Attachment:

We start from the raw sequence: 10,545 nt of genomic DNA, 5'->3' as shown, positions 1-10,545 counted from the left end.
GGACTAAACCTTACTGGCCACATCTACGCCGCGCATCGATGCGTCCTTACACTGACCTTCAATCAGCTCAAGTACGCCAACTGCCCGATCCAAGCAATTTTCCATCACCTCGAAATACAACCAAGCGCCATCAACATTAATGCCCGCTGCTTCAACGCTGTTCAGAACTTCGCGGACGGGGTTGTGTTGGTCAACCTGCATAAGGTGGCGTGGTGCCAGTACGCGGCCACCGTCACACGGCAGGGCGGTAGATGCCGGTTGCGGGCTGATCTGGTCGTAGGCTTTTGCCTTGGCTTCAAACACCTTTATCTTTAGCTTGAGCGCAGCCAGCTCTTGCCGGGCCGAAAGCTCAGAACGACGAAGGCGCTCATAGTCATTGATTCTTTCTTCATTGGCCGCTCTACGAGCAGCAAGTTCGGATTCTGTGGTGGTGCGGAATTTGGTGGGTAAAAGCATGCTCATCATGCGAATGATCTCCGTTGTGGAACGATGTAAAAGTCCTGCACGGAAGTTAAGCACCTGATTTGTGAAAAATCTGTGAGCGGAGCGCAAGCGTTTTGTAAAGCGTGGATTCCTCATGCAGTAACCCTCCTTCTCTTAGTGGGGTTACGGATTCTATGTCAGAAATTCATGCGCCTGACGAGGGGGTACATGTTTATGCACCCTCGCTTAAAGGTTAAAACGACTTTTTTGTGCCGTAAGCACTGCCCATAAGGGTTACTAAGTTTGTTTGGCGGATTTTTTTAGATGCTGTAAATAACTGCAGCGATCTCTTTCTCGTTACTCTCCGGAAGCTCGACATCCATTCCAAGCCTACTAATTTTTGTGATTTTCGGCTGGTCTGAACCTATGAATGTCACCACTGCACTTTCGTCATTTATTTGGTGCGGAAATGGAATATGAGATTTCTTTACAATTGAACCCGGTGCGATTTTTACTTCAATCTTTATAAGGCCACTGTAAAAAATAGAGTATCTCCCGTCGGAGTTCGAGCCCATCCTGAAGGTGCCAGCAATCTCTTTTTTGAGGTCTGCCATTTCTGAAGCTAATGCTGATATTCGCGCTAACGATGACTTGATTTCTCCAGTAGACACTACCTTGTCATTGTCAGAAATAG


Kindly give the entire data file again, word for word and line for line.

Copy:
We start from the raw sequence: 10,545 nt of genomic DNA, 5'->3' as shown, positions 1-10,545 counted from the left end.
GGACTAAACCTTACTGGCCACATCTACGCCGCGCATCGATGCGTCCTTACACTGACCTTCAATCAGCTCAAGTACGCCAACTGCCCGATCCAAGCAATTTTCCATCACCTCGAAATACAACCAAGCGCCATCAACATTAATGCCCGCTGCTTCAACGCTGTTCAGAACTTCGCGGACGGGGTTGTGTTGGTCAACCTGCATAAGGTGGCGTGGTGCCAGTACGCGGCCACCGTCACACGGCAGGGCGGTAGATGCCGGTTGCGGGCTGATCTGGTCGTAGGCTTTTGCCTTGGCTTCAAACACCTTTATCTTTAGCTTGAGCGCAGCCAGCTCTTGCCGGGCCGAAAGCTCAGAACGACGAAGGCGCTCATAGTCATTGATTCTTTCTTCATTGGCCGCTCTACGAGCAGCAAGTTCGGATTCTGTGGTGGTGCGGAATTTGGTGGGTAAAAGCATGCTCATCATGCGAATGATCTCCGTTGTGGAACGATGTAAAAGTCCTGCACGGAAGTTAAGCACCTGATTTGTGAAAAATCTGTGAGCGGAGCGCAAGCGTTTTGTAAAGCGTGGATTCCTCATGCAGTAACCCTCCTTCTCTTAGTGGGGTTACGGATTCTATGTCAGAAATTCATGCGCCTGACGAGGGGGTACATGTTTATGCACCCTCGCTTAAAGGTTAAAACGACTTTTTTGTGCCGTAAGCACTGCCCATAAGGGTTACTAAGTTTGTTTGGCGGATTTTTTTAGATGCTGTAAATAACTGCAGCGATCTCTTTCTCGTTACTCTCCGGAAGCTCGACATCCATTCCAAGCCTACTAATTTTTGTGATTTTCGGCTGGTCTGAACCTATGAATGTCACCACTGCACTTTCGTCATTTATTTGGTGCGGAAATGGAATATGAGATTTCTTTACAATTGAACCCGGTGCGATTTTTACTTCAATCTTTATAAGGCCACTGTAAAAAATAGAGTATCTCCCGTCGGAGTTCGAGCCCATCCTGAAGGTGCCAGCAATCTCTTTTTTGAGGTCTGCCATTTCTGAAGCTAATGCTGATATTCGCGCTAACGATGACTTGATTTCTCCAGTAGACACTACCTTGTCATTGTCAGAAATAG